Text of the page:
For Coders: 3 Ways That Preparation Drives a Successful Interview

For Coders: 3 Ways That Preparation Drives a Successful Interview


by Ann Barnaby, CPC, CRC

For many coders, walking into a job interview can be one of the most intimidating and stressful parts of the job search process. But I’m here to tell you that it doesn’t have to be! You can take control of the process by preparing yourself for an interview, which will allow you to enter the meeting feeling confident, ready to pose insightful questions, and display your true interest for the available position.

The purpose of a coding interview is not just to show off your coding knowledge and experience. While displaying your coding skills and talents is an integral part of the meeting, interviewers are looking for other aspects of your personality and goals. During the interview, they are making decisions regarding whether or not those goals match with the vision and future of the hospital or physician practice. Interviewers and employers want to realize and understand that you are interested in their facility and the available position, not just any facility and any available position.

I’ve found that the best way to show an interviewer that the position is one that appeals to you, is to reflect that you have taken the time to familiarize yourself with the job and with the hospital or practice. This preparation can reflect on you positively in several ways:

  1. Reflect your interest: Review the employer’s webpage, LinkedIn profile, and news articles involving their past, and growth. Familiarize yourself with their specialties and areas of practice. Discussing the facility or practice history during an interview will reflect that you are appreciative of what brought them to their present-day success, and their place in the overall market.
  2. Interest in the team and the position: Not all coding jobs are designed the same. Your duty as a coder may remain the same in most coding jobs, but every hospital, physician practice, job and position is different, and every employer is looking for the person who will meet their specific needs. Research into the team structure and function can help you to evaluate their specific requirements, and how you may be able to fit in.
  3. Highlight your skills and ambition: Learning about an employer can give you a sense of their culture, and the pace of their growth. For instance, an organization that just experienced growth and is in need of expansion of its coding staff will need a coder who is ready to grow with a team, and provide feedback towards efficient coding and team dynamics. A long-standing physician practice that lost a seasoned coder will need someone who is ready to learn their coding processes, and gain the trust and respect of an established team. Whatever the case, come prepared to show how your talents and personality will fit in with their needs.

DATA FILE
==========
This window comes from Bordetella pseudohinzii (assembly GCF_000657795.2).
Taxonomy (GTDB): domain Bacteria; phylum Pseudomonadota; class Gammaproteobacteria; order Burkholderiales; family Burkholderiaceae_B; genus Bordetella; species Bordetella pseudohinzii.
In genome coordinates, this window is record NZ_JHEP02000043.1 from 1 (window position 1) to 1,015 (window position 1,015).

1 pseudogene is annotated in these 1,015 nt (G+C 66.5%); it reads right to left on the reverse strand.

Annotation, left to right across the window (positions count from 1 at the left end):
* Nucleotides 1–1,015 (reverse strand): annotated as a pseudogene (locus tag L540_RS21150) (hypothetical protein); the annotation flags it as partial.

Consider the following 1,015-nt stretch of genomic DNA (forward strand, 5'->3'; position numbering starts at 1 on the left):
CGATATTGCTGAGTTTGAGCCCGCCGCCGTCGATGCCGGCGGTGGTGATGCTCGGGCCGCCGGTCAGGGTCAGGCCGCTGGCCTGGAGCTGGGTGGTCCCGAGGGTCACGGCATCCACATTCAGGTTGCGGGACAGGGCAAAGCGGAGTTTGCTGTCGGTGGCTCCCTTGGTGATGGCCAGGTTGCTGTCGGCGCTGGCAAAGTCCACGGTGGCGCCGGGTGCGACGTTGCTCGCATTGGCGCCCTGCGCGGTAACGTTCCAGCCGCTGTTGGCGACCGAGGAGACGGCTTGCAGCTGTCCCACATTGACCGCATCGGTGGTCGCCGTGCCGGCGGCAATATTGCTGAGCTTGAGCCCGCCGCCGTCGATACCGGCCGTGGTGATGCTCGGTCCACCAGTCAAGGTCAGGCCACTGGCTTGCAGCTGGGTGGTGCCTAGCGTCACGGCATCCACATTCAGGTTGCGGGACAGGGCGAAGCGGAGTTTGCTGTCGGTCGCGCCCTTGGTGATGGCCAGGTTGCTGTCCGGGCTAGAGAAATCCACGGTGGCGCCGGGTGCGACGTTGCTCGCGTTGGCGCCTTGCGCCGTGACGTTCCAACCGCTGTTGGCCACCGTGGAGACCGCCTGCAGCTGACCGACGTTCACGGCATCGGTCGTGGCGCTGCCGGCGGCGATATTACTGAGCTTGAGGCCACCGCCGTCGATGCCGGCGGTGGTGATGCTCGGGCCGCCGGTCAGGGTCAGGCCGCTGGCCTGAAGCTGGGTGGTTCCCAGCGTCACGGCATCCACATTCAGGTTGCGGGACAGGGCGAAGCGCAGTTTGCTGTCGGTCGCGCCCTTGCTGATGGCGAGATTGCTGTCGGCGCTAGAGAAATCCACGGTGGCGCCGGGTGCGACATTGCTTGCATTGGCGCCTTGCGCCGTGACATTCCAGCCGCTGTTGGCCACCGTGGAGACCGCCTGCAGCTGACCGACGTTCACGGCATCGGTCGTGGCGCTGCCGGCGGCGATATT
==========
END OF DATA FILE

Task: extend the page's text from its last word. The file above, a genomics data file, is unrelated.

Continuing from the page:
An interview doesn’t have to be an intimidating, nervous endeavor. If you prepare yourself beforehand, take notes to remind yourself of important topics, and keep the hospital’s or physician practice’s needs in mind, your personality, skills and talents will shine through, allowing you to leave a wonderful impression.

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About the Author

Ann Barnaby, CPC, CRC, CASCC
Ann Barnaby, CPC, CRC, CASCC, is the Founder and Managing Director of Project Resume, a company that provides professional development, education, and career counseling to medical coders and HIM professionals. Ann began her professional journey when she earned her Bachelor of Science degree in Health Policy and Administration as a student at The Pennsylvania State University. She earned her first coding certification in 2005, and has enjoyed a rich coding career ever since, in medical coding and billing, recruiting, training, education, and management of medical coding teams. Ann’s vision for Project Resume is to ensure that every healthcare professional fulfills their own career dreams. Project Resume can be found on the web at projectresume.net, and Ann can be reached at [email protected]

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